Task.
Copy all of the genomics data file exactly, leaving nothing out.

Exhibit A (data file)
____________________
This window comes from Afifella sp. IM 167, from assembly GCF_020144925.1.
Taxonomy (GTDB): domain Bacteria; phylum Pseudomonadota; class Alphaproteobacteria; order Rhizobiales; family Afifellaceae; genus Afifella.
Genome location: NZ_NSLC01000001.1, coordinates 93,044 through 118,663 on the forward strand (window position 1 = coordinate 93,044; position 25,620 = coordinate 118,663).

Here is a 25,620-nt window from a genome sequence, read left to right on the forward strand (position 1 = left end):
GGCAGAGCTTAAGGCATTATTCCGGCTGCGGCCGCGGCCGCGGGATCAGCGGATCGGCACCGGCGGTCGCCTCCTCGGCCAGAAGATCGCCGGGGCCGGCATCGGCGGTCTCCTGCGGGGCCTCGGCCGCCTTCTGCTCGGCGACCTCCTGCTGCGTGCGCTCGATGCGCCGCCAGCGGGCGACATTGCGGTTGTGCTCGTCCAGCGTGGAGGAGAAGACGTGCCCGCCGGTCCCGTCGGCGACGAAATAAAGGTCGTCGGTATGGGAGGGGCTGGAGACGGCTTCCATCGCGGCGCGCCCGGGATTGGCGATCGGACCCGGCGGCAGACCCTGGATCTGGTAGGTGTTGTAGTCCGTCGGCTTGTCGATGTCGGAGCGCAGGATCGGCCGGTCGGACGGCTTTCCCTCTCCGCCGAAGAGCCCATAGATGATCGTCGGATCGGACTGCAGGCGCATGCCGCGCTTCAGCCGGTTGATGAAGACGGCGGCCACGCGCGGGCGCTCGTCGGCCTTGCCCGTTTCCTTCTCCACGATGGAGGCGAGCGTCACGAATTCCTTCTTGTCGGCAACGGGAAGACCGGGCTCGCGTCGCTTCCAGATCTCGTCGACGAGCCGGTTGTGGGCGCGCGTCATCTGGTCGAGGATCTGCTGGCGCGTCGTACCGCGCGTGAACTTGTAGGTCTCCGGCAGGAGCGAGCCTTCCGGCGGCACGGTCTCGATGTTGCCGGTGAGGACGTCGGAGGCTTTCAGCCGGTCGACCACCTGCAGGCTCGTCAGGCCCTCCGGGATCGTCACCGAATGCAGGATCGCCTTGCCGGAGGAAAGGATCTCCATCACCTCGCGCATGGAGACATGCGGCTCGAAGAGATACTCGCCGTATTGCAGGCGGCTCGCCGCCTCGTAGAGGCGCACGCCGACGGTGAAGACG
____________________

This window comes from Afifella sp. IM 167, from assembly GCF_020144925.1.
Taxonomy (GTDB): domain Bacteria; phylum Pseudomonadota; class Alphaproteobacteria; order Rhizobiales; family Afifellaceae; genus Afifella.
Genome location: NZ_NSLC01000001.1, coordinates 93,044 through 118,663 on the forward strand (window position 1 = coordinate 93,044; position 25,620 = coordinate 118,663).

Here is a 25,620-nt window from a genome sequence, read left to right on the forward strand (position 1 = left end):
GGCAGAGCTTAAGGCATTATTCCGGCTGCGGCCGCGGCCGCGGGATCAGCGGATCGGCACCGGCGGTCGCCTCCTCGGCCAGAAGATCGCCGGGGCCGGCATCGGCGGTCTCCTGCGGGGCCTCGGCCGCCTTCTGCTCGGCGACCTCCTGCTGCGTGCGCTCGATGCGCCGCCAGCGGGCGACATTGCGGTTGTGCTCGTCCAGCGTGGAGGAGAAGACGTGCCCGCCGGTCCCGTCGGCGACGAAATAAAGGTCGTCGGTATGGGAGGGGCTGGAGACGGCTTCCATCGCGGCGCGCCCGGGATTGGCGATCGGACCCGGCGGCAGACCCTGGATCTGGTAGGTGTTGTAGTCCGTCGGCTTGTCGATGTCGGAGCGCAGGATCGGCCGGTCGGACGGCTTTCCCTCTCCGCCGAAGAGCCCATAGATGATCGTCGGATCGGACTGCAGGCGCATGCCGCGCTTCAGCCGGTTGATGAAGACGGCGGCCACGCGCGGGCGCTCGTCGGCCTTGCCCGTTTCCTTCTCCACGATGGAGGCGAGCGTCACGAATTCCTTCTTGTCGGCAACGGGAAGACCGGGCTCGCGTCGCTTCCAGATCTCGTCGACGAGCCGGTTGTGGGCGCGCGTCATCTGGTCGAGGATCTGCTGGCGCGTCGTACCGCGCGTGAACTTGTAGGTCTCCGGCAGGAGCGAGCCTTCCGGCGGCACGGTCTCGATGTTGCCGGTGAGGACGTCGGAGGCTTTCAGCCGGTCGACCACCTGCAGGCTCGTCAGGCCCTCCGGGATCGTCACCGAATGCAGGATCGCCTTGCCGGAGGAAAGGATCTCCATCACCTCGCGCATGGAGACATGCGGCTCGAAGAGATACTCGCCGTATTGCAGGCGGCTCGCCGCCTCGTAGAGGCGCACGCCGACGGTGAAGACG